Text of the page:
Not to get too meta on you, but the warsworn is, at first glance, a pretty standard Monster Book #3 or Higher undead. What I mean by this is that most monster compendiums that run into a third or fourth volume tend to have some kind of made-from-a-pile-of-corpses undead specimen.
That’s not a dig on my part—it totally makes sense. Undead are hard to concept at high levels—lean too heavy toward thematic special abilities, the monster often ends up resembling a vampire or ghost; lean too hard toward spells, the monster ends up resembling a mummy or lich. But one archetype that isn’t represented in the core Bestiary undead is a representation of mass death from battle—which is exactly what the warsworn is.
It’s also a key archetype. In the modern world, we’re (thankfully) largely ignorant of death on a mass scale. Atrocities can and do (tragically) occur, but in the First World we rarely see sheer piles of the dead the way our forefathers did during times of war. Imagine coming upon a field in the aftermath of a battle and seeing the corpses lying where they fell, or piled into mounds for burning. After a certain degree of carnage, the carnage itself must seem a force all on its own—a hungry, animate thing that devours all before it.
And that is what sets the warsworn apart at the stat block level (and what keeps it from being just a made-from-a-pile-of-corpses undead). A warsworn isn’t just an animate pile of dead—it’s an animate pile of dead that eats. That hungers. That feeds off corpses to add them to its body and heal itself. Even better, it can animate swords and hurl scrap balls(!) at opponents. It thinks, it plans, it attacks, it consumes. It is a siege engine made of the dead with a life and will of its own.
It’s no accident the warsworn first showed up during the Kingmaker Adventure Path—these are the perfect undead for the war-torn, live-by-the-sword environ of the River Kingdoms. Ditto Mendev, the Hold of Belkzen, near Gallowspire, and of course anywhere in the Worldwound. (And 3.5 players, don’t feel left out—the warsworn practically screams Mournland or Acheron.)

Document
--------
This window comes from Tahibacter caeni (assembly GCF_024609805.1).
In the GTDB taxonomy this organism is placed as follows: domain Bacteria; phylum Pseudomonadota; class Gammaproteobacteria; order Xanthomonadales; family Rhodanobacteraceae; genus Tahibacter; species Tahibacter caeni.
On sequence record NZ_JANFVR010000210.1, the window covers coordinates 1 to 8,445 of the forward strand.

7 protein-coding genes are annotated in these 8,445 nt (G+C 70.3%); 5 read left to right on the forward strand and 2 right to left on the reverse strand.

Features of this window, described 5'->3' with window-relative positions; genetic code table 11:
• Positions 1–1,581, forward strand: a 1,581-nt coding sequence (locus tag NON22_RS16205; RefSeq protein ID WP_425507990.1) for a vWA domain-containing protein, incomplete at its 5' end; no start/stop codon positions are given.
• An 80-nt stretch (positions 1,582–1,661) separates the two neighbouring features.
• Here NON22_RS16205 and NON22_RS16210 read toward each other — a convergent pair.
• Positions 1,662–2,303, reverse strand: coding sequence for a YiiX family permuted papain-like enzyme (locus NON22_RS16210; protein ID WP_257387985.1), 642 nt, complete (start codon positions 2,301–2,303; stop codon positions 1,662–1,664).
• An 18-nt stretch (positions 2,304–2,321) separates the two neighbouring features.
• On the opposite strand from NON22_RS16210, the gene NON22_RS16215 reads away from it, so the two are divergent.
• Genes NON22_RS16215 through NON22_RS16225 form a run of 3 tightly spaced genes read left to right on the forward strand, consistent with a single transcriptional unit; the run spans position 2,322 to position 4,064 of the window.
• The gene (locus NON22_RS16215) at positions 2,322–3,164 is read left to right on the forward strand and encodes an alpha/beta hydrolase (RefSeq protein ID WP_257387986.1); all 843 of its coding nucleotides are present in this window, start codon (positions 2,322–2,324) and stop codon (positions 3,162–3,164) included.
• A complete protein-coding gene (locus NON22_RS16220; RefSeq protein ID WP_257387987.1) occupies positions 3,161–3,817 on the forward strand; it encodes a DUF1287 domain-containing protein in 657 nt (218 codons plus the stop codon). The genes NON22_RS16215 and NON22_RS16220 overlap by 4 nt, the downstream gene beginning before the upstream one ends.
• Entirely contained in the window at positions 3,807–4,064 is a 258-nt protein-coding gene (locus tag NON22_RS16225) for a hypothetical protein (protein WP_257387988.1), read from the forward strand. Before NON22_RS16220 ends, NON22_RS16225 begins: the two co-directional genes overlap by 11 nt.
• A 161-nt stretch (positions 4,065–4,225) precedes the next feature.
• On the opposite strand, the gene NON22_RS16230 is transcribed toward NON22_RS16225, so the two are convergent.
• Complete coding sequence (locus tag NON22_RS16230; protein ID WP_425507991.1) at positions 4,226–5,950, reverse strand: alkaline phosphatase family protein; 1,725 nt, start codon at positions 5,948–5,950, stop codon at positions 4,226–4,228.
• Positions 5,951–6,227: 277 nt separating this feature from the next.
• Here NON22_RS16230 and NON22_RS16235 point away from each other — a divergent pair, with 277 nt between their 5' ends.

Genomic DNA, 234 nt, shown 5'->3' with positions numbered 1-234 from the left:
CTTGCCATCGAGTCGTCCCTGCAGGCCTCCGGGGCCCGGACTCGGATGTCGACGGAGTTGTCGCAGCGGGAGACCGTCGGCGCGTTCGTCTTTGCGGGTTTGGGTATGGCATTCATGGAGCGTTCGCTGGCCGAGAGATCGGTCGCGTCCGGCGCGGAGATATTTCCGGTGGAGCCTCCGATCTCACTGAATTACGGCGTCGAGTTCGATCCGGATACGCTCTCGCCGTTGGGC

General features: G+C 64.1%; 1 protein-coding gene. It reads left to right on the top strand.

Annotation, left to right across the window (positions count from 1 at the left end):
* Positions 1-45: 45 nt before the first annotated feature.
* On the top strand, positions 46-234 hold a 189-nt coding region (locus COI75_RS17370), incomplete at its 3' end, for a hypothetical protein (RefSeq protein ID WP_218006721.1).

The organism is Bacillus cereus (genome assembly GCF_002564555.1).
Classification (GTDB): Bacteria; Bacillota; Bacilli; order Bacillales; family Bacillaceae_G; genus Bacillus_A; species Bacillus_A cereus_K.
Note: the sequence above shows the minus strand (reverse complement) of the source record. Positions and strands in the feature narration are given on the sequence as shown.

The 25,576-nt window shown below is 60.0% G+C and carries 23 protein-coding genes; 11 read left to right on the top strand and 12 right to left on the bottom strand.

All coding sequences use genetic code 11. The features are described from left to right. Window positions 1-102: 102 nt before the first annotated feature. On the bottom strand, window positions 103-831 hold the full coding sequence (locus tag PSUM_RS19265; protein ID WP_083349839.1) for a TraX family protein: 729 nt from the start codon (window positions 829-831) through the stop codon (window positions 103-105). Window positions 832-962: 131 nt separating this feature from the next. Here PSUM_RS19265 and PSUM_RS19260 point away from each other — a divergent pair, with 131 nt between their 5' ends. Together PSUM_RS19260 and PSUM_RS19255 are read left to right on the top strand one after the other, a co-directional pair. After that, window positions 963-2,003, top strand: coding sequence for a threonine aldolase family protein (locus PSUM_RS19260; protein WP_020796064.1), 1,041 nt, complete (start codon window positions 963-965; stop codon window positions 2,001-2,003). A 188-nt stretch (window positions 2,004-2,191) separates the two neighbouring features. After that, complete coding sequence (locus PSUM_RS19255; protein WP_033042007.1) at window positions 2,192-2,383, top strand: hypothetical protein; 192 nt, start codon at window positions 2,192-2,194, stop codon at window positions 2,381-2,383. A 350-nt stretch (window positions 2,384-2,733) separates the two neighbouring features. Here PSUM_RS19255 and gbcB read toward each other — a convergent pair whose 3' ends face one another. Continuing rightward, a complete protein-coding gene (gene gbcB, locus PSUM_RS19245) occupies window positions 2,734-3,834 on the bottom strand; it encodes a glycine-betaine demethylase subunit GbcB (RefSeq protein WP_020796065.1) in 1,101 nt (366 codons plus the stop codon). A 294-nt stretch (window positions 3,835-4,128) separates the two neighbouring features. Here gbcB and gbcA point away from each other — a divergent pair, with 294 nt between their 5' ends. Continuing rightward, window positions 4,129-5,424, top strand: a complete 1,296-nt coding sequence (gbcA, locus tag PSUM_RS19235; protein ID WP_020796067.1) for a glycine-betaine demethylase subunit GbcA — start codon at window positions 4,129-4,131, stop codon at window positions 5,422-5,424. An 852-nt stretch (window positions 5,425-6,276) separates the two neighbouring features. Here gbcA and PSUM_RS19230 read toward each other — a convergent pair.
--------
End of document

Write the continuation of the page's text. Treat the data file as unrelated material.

And of course, like most intelligent undead, every warsworn has—and is—a story. How did these warriors fall? And what—or who—compelled them to rise again?
In The Sublime Art, Lu Tzweh speaks of the necessity of strategic surrender. In life, however, he fought till the end, then returned to fight again after the corpses of his troops were defiled. The warsworn that was Lu Tzweh and his men has a particular loathing for native outsiders, as it was a rogue band of apostate aasimars that slew him.
One of the odder sites for a warsworn is midway up the Eternal’s Clock in Tarse. The titan-crafted spire is a maze of chokepoints and murder holes, and in recorded history there has never been fewer than three factions claiming the monument at any one time. When the Bastard King tried to muscle past the gholdakos and berbalangs that held the North Passage, his men died by the scores. The warsworn that resulted now has the run of the entire level, blocking access to the top third of the Clock from all troops who cannot fly.
The power that animates a warsworn is often divine in nature. That’s what makes the Blood Fields of Panthius so interesting. When the traditionalist Steadfasts and the Reformers in White clashed, more than 10,000 men and women died in a day. Two warsworn were born from the countless dead, and every full moon they fight each other again, as if acting out conflict anew. Which raises several questions: Does the deity Panthius support both sides, Steadfast and Reformer alike? Is another power animating the heretics (or the traditionalists) to undermine and embarrass Lord Panthius? Or are the god’s eyes somehow blind to this spot, allowing fell forces to frolic in the absence of his loving gaze?
—Pathfinder #35 88–89 & Pathfinder Bestiary 4 272
An extended write-up for warsworn is in Pathfinder #35: War of the River Kings.
Where is the vulture? Over here. The walrus? You’ll have to wait till we cover the emperor walrus.